This blend of at least 51% Shiraz does get better with aeration but that is about all I can say in its defense. I tried to put this wine through its paces and it tasted like grape juice in the face of the above. Light to medium body with little in the form of real personality. And that is a shame because I've tried the 100% Shiraz varietal from Jacob's Creek and it holds its own. Perhaps I could refer readers to that post and in so doing end this entry for WBW #30 on a positive note.

That is what WBW #30 deserves, because in my mind, this installment has been a really striking topic and one that an Old World wino like me finds rife with interest, surprise and tremendous wine value!

Viña Errázuriz, Santiago, Chile. 14%; Rowland Flat (South Australia), Australia. 13.5%.


Brooklynguy said...

hey marcus,
i agree with your assessment of jacob's creek wine. i tasted it too and was underwhelmed. chilean syrah though...who knew? i though they were all about the cab sauv down there. nice review.

Joe said...

Hi Dok,
Errazuriz makes a smashing cab, so no surprise on the Shiraz - good house. I bought the Max Reserva Cab for C$36 at a downtown Toronto steak house - awesome value. As for Jacob's Creek, the Shiraz is their signature (and tends to sell out), so I bet the Shiraz/Cab gets the worst grapes. Just a hunch. Try the Shiraz someday.
On another note, this week's N.Z. Midi Conseils was a mixed bag - no Sauv. Blan and only one Pinot! However, the Pinot was sufficiently good that I finally bought something - the Margrain Pinot Noir. Enjoying it tonight, so I might blog it. Cheers!

Marcus g58 said...

Hey guys: In my fairly negative review of the Jacob's Creek Shiraz Cabernet above, I was linking to the JC Shiraz that I tasted about a year ago -- I don't know if you saw that. That had much more varietal character than the JC blend. I wanted to mention it just because I was surprised how lacklustre the Shiraz blend seemed in comparison to the varietal.

Joe, you may be onto something with your hunch. And thanks for the update re: NZ wines. I always love to hear what I'm missing. So what were the other three NZ wines on offer? Syrahs by any chance?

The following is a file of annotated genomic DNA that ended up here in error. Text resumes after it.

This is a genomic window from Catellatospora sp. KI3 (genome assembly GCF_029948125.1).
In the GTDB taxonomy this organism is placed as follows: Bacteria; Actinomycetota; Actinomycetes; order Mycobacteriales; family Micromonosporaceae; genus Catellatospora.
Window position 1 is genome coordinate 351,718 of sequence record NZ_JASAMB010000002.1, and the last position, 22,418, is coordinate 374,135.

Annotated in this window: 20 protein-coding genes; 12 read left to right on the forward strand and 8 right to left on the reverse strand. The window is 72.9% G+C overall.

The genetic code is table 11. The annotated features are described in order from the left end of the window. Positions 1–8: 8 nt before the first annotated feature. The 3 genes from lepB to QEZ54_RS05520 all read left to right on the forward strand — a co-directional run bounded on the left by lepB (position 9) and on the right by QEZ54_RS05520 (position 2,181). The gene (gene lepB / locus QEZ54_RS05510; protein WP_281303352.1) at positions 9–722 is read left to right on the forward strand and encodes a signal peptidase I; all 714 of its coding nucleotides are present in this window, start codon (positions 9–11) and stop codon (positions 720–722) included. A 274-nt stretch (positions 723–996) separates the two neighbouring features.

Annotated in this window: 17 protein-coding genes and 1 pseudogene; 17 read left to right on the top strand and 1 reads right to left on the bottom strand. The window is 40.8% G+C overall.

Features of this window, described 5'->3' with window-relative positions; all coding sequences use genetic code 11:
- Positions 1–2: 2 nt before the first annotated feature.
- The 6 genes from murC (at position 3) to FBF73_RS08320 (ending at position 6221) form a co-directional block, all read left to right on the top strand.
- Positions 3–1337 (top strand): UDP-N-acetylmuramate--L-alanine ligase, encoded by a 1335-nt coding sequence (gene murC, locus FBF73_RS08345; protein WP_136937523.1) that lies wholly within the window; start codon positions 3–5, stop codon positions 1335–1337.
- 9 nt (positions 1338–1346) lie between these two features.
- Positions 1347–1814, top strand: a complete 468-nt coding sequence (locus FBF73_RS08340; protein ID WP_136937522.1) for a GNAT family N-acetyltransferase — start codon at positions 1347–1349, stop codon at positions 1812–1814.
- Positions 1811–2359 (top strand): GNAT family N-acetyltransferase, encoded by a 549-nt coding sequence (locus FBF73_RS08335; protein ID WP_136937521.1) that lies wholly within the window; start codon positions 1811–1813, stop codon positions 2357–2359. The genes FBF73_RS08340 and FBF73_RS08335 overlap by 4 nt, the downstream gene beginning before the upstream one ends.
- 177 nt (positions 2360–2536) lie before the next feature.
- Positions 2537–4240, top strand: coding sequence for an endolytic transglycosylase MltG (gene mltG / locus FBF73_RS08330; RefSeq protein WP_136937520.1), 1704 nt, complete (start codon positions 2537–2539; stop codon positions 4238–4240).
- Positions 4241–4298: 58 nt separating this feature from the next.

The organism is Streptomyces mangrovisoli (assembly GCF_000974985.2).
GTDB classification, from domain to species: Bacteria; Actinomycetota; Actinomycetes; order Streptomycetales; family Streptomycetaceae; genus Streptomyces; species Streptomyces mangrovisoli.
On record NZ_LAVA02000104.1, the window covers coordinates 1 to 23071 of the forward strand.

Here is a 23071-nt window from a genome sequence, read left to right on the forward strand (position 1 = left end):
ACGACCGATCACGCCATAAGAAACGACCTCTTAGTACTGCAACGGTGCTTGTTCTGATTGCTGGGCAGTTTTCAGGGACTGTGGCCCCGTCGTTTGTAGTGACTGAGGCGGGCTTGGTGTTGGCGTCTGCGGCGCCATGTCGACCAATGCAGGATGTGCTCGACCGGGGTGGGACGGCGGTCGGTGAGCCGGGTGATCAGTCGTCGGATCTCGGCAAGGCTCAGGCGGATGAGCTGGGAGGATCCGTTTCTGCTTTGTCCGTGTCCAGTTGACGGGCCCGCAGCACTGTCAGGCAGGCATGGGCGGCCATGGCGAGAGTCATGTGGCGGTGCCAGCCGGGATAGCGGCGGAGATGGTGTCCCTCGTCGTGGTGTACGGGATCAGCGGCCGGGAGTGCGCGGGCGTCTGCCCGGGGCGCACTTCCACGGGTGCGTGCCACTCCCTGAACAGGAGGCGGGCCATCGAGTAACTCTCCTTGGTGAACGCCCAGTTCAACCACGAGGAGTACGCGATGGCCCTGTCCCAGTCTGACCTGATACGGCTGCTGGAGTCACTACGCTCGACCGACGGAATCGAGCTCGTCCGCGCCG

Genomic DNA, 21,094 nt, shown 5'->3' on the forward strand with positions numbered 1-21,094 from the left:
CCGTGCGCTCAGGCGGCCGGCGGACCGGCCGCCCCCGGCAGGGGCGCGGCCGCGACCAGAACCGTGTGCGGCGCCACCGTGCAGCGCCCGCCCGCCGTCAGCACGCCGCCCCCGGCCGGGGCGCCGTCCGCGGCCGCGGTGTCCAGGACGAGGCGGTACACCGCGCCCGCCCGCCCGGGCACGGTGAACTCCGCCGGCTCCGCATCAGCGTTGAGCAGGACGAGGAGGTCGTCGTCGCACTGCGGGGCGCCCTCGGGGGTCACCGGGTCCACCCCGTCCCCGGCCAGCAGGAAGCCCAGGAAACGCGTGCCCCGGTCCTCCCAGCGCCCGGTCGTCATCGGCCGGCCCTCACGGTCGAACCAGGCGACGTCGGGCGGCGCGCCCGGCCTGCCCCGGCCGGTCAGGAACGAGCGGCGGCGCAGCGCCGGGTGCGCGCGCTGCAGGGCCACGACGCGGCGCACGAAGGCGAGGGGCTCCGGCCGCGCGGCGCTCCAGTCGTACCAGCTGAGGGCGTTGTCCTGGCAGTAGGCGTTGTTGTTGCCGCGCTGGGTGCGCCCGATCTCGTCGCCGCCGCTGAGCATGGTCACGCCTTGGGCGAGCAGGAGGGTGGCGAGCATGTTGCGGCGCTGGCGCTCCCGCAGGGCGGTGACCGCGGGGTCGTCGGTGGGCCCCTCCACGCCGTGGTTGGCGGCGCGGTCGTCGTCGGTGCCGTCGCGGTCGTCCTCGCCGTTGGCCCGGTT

Neil, I read your entry on Two Hands and it made me think that S. America is increasingly seeming less "New" World than Australia is (or California). It's just that I find more and more I can be fooled into thinking products from Errazuriz or Etchart are French. (Maybe that's also because a lot of French wines are becoming more "international" in style too.)

Last night I had a Malbec from Argentina's Rutini Wines (part of their affordable Trumpeter line - $1.50 off all next week at the SAQ btw). You close your eyes and it could be Cahors, easily!

Joe said...

Hi Dok. Sorry I missed the J.C. Shiraz reference - a two year old probably spilled milk on me...
The other NZ wines were a forgettable Merlot, a great - but expensive - Chardonnay, the Cloudy Bay, and a very nice Riesling (Villa Maria). No Syrah. And yes, I agree that Chile especially is seeming more French every day.
By the way, I had a Malbec tasting tonight - France vs. Argentina - which I will post shortly. Cheers!

gledwood said...

What do you think about the climate change situation as regards wines...? They're saying Southern England may very soon be producing better Champagne than Champagne in France..!!

Well I found your site quite by chance. I keep a blog also, I'm at gledwood2.blogspot.com. You're most welcome to drop by if you'd like to. It is a very different type of blog to yours though ...

Anyway All the Best now
& take it easy